by Vanna Seeitt 

marionMarion Bridge is a touching story about three sisters who reunite at their family home on Cape Breton Island to care for their sick mother.

In a nutshell, Agnes (Catherine Clark), Theresa (Tracy Julian) and Louise (Jennifer Pfitzer) are three sisters with distinct personalities who must cope with caring for their mother as they reunite for the first time in many years. The show is both moving and funny. It explores childhood bonds, familial relationships, memories, paradigm shifts and more.

I sat down with director Kim Curran to talk about the Valley Players upcoming live theatre show.

Q:

What has been your biggest challenge directing this play?

A:

The play is the 3 sisters. The actresses needed to grow into these parts and become sisters. The challenge for me was to provide time that allowed Catherine, Jennifer and Tracy to build that sisterly bond. As the rehearsals progressed, I could see each sister come to life as an individual, and then slowly they would begin to understand the emotions of the other sisters which then would add another layer onto their character. The constant exploring, learning and shared process have built very complex actors, which is what the play demands.

Q:

I understand that the play takes place almost entirely in the family’s kitchen. How do you, as a director, help keep the interaction interesting?

A:

Life has its ups and downs so must the play. The tempo of the play must vary as well as its emotional journey. The playwright has provided us with situation where the characters are introduced in their most vulnerable time and we share their sadness and joy. We will feel when they are threatened, we will respect their decisions, we will empathize with their sadness, and we will laugh them and share their joy.

­As a director, I needed to ensure that this journey was faithful to the play, if I have done my part, this play should be very interesting.

Q:

Are there any major differences in the direction that you have gone with the play compared to the way you saw it done before?

A:

This play is about the characters, their experiences and transitions. To have a traditional set that represented a kitchen felt wrong. I wanted this beautifully written play to be front and center, and not be defocused by unnecessary elements, such as doors, cupboards, etc.

Q:

Is Marion Bridge a character-driven play?

A:

Yes. The author decided to construct the play around 3 sisters. Due to this, it’s the words and feelings that are expressed by the sisters which make this play so memorable. Although you never see or hear the girls’ mother, she is the fourth character, and critical to the plot.

Q:
If you were allowed only one word to describe the play, what would it be?

A:

Reconciliation.

Q:

Marion Bridge is set on Cape Breton Island. Is the location important, or could this story happen anywhere?

A:

The playwright is from Nova Scotia so he wrote the play in the context of Nova Scotia with its familiar use of Nova Scotia phrasing and rhythm to the language.  In addition the play is set within geographical layout of Cape Breton; therefore, the play is centered in Sydney Nova Scotia, with Marion Bridge being an important location, with meaning for the family. The playwright could have selected another location, but, Cape Breton provides a beautiful backdrop to the storyline.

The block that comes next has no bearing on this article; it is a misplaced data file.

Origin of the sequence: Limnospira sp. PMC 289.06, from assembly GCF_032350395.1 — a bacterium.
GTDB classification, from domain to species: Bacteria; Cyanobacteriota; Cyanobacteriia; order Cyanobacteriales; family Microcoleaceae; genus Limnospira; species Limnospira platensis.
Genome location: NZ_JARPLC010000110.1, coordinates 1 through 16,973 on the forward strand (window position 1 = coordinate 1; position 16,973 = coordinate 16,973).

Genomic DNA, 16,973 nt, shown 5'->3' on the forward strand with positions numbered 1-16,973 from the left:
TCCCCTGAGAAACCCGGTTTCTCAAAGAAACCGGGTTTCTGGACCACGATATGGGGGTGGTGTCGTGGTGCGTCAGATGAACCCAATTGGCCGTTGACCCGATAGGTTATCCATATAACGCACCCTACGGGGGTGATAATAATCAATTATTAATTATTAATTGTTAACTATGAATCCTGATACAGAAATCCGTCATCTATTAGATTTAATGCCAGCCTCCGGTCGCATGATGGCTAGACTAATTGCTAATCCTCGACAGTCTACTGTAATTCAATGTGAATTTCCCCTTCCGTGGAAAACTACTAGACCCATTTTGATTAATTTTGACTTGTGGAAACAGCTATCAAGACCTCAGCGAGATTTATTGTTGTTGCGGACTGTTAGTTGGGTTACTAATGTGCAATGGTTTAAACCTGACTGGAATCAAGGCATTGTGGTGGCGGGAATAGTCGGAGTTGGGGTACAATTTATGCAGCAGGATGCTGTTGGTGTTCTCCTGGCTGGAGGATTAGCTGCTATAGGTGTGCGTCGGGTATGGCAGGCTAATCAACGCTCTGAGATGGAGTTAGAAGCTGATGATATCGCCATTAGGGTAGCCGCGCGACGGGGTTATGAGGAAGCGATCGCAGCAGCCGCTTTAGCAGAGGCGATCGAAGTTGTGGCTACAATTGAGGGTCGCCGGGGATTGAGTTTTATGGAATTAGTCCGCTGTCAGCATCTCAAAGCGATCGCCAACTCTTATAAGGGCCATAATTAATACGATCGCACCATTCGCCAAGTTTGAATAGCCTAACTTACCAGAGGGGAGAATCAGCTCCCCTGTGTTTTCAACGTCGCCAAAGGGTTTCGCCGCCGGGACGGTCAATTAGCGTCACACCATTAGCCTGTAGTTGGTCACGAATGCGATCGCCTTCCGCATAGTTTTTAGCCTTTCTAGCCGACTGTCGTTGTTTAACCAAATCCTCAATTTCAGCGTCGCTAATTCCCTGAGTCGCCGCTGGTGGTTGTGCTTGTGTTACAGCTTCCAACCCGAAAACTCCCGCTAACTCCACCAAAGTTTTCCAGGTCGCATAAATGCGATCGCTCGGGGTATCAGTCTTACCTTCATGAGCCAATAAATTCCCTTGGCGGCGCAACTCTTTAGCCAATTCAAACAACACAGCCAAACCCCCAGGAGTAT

Q:

It is an interesting choice, to have a local choir group, The Valley Voices, are going to perform on show nights. What is the thinking there?

A:

We had decided to introduce the play with the Song of the Mira.  The Valley Voices were informed of it and volunteered to sing it for us.  They had previously sung it and rehearsed it so they were more than eager to perform it for us.

Q:

I hear that The Valley Players of Almonte plans to donate the proceeds from their 50-50 draws to a different local charity when they do a play. Is there a special reason that you chose the Hub Hospice for this show?

A:

The V alley Players is a non-profit organization which looks to assist other local efforts. In the past, we have donated funds to organizations, such as, Mississippi Valley Textile Museum, Almonte General Hospital Auxiliary, Lanark County Food Bank, The Hub, and the Mills Community Support Corporation. This year, we decided that the Hub Hospice should be our focus since it is a new service for our community that brings much needed palliative care.

Q:
So, Kim, what do you want the audience to take away with them when they have seen Marion Bridge?

A:

I’d like the audience to leave thinking that they have seen a great Valley Players production. Those performances by Catherine, Tracy and Jennifer are outstanding. In addition, I hope that we have left a lasting impression, a moment that touched them, or brought back to memory of a similar experience.

So, come out and see Marion Bridge at the Almonte Town Hall this November. Shows are Friday the 15th, Saturday the 16th, Thursday the 21st, Friday the 22nd and Saturday the 23rd. All shows are at 8:00 p.m. except for the Sunday matinee on the 17th at 2:00 p.m. Tickets are $20 each and you can pick them up at Mill Street Books (613-256-9090) and at the door.